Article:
What a thrill to finally visit the Petersen Automotive Museum! I’ve considered this trip for years but holding off was a good idea. The museum, originally an unused department store, underwent renovation in 2015. The new version is a showstopper!
I grabbed this shot, risking the busy traffic on Wilshire and Fairfax, just around noon. If I waited any longer, traffic was certain to get worse.
According to Wikipedia:
The building’s façade was redesigned by the architectural firm Kohn Pedersen Fox, and features a stainless-steel ribbon assembly made of 100 tons of 14-gauge type 304 steel in 308 sections, 25 supports and 140,000 custom stainless-steel screws.. Designers at The Scenic Route configured interior spaces to accommodate changing exhibits that encourage repeated visits. The remodeled museum opened to the public on December 7, 2015.
Step back in time
This is a luxurious museum, which like its cars, sparkles and shines. The staff is precise and helpful. The program suggested I start on the third floor, the History area. Here one finds examples of the very first automotive vehicles. They look like modified bicycles.
Powered by a four-stroke engine, this innovation had a top speed of 10 mph. Frankly, it looks like a precarious ride and I doubt I would want to go top speed.
There were some fabulous cars on the third floor. This Duesenberg is a stunning sight. It was part of the Cars from Film and Television.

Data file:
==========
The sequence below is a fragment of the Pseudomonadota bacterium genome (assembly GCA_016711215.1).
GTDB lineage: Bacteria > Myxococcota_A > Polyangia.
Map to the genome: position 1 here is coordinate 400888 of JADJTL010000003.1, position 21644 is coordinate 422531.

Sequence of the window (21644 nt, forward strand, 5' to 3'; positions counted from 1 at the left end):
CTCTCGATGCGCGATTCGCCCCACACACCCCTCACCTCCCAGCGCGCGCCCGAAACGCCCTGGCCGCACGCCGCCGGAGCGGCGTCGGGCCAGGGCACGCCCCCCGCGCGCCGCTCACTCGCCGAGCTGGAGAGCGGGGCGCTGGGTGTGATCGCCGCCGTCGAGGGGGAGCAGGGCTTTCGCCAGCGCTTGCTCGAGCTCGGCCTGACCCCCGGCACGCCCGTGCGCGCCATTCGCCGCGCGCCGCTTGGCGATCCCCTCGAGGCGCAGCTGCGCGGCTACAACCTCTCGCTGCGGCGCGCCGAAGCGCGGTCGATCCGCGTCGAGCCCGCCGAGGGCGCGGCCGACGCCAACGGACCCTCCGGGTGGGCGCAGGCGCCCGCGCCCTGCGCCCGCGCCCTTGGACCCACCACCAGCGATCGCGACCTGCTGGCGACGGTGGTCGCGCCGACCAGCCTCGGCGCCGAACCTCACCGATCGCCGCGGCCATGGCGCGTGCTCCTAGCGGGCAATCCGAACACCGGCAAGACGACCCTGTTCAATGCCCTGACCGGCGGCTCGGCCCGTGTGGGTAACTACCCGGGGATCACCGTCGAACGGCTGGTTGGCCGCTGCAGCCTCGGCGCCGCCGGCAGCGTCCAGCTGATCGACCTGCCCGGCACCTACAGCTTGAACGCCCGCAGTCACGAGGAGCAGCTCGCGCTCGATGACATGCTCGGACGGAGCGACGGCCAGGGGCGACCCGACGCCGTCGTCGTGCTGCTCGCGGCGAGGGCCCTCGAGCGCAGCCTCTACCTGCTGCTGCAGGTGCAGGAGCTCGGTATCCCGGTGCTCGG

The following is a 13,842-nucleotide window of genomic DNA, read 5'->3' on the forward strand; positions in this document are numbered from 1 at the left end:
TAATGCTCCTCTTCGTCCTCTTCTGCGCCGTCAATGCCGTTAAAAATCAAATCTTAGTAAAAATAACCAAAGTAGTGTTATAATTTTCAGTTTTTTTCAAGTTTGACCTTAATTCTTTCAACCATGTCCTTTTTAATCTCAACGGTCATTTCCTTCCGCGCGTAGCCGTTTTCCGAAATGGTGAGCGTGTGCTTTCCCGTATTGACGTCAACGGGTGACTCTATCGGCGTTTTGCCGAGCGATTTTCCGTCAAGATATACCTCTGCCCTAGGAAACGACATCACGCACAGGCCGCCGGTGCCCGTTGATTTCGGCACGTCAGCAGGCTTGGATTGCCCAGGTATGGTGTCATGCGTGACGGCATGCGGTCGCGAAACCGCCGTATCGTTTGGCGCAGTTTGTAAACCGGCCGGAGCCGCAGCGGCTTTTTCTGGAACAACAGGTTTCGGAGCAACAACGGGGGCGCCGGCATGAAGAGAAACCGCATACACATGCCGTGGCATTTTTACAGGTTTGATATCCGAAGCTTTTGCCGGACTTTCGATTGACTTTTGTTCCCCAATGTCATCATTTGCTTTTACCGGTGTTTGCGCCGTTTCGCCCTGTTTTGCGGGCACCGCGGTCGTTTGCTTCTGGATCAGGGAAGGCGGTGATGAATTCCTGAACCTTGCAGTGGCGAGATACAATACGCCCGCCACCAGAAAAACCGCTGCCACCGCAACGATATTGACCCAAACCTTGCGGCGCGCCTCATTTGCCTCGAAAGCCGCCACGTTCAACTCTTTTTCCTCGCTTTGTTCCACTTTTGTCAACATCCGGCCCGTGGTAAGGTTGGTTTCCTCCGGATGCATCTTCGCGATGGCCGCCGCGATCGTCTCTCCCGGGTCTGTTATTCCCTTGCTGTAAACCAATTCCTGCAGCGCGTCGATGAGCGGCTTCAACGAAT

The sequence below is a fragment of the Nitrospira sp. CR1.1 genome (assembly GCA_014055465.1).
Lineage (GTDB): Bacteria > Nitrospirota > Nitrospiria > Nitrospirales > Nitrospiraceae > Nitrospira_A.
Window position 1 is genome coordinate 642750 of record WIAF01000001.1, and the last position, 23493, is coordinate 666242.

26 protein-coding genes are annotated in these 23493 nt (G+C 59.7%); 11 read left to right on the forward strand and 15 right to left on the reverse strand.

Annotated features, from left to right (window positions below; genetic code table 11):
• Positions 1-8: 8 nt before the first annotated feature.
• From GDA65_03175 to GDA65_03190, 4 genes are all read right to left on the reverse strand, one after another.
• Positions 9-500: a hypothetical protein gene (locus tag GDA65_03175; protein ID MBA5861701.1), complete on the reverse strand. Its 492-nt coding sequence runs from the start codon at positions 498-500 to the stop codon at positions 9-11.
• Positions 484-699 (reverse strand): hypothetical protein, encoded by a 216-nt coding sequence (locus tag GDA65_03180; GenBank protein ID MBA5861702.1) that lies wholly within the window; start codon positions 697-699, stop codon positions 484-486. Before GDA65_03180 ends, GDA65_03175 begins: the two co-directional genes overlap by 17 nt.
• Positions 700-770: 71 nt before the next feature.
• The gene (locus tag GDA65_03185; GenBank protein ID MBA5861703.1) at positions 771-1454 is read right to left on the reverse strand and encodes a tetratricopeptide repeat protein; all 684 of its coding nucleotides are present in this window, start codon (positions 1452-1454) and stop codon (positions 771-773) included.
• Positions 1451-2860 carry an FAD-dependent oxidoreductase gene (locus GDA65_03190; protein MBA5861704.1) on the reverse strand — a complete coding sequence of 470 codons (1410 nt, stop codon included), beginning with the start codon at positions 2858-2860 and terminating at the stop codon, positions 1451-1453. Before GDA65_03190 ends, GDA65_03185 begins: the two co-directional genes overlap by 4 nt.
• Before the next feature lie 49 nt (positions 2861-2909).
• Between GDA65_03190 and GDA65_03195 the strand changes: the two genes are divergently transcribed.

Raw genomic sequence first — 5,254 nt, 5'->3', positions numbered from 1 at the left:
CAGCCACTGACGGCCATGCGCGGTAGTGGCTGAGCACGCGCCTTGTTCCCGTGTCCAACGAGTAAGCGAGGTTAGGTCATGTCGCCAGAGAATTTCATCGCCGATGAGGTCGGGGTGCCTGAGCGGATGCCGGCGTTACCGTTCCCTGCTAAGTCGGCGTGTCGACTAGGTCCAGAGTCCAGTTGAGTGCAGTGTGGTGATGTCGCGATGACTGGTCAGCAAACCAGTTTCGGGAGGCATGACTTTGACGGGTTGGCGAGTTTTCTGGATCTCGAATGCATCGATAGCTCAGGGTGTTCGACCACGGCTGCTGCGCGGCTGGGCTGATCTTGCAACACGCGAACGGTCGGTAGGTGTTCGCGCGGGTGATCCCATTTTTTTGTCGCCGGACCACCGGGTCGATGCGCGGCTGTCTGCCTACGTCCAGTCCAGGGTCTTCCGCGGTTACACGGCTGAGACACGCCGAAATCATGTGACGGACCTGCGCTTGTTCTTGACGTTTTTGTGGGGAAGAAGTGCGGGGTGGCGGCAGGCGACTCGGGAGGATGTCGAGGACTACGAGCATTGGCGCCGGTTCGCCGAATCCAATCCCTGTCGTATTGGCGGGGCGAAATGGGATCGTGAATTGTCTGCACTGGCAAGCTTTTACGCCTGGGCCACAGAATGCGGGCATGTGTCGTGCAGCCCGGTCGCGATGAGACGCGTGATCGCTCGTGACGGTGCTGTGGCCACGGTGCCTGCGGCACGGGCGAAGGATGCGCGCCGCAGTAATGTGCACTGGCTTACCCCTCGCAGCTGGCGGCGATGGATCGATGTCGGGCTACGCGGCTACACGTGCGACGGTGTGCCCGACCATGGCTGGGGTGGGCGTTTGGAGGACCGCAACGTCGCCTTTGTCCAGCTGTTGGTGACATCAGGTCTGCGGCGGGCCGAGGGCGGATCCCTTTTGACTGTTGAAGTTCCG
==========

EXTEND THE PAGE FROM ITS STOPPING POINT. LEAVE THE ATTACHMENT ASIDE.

The image doesn’t to it justice. It is magnificent. And big! Boy did it shine. There is chrome everywhere. Notice the trim on the fenders and around the doors.
The artistry of Porsche
One of the highlights was the first floor, titled Artistry. I spent most of my time here viewing the special exhibit, The Porsche Effect, which is on display to celebrate the 70th anniversary of Porsche.
Doesn’t this little blue model look like it would be fun to drive?
One of the earliest cars in this exhibit was a 1939 Type 64 Porsche, the car that started it all. This was designed and built to enter the 1939 Berlin-Rome Endurance Race. World War II intervened and the race never took place.
The allure of Ferrari
I could ramble on about The Porsche Effect, but I’ll spare you. Instead, I’ll mention one other exhibit that I wanted to see, and ran out of time! Seeing Red: 70 Years of Ferrari was a must-see for me. I risked spending hours on the freeway in order to spend a few minutes looking at this exhibit.
As anyone can tell you, I’m fond of red cars. How could I possibly resist Ferrari?
Tips and Other Information
- The Petersen is located in Los Angeles, in an area known as The Miracle Mile. It’s very near the La Brea Tar Pits and the Los Angeles County Museum of Art. One day there will be light rail service to this area, but that day isn’t today.
- The museum is open seven days a week, 10:00 am to 6:00 pm. Admission varies depending on the usual things-age or military service. There is an additional charge for guided tours.
- There is an onsite restaurant called Drago Ristorante, where I had lunch. I could have had pizza or pasta but they were kind and allowed me to order just a bowl of soup. I didn’t want to spend time eating when I could be looking at beautiful cars!
- The parking lot is covered and has an additional fee. Check the Petersen’s website for accessibility information. It’s rather tricky.
There’s nothing for it; I shall visit again. I may see all three floors the next time. Perhaps a third visit will give me time to add the extra excursion titled The Vault. This is where the cars are kept when they aren’t on display. Who knows what may be there!
To see more of my images from the Petersen Automotive Museum, please click here.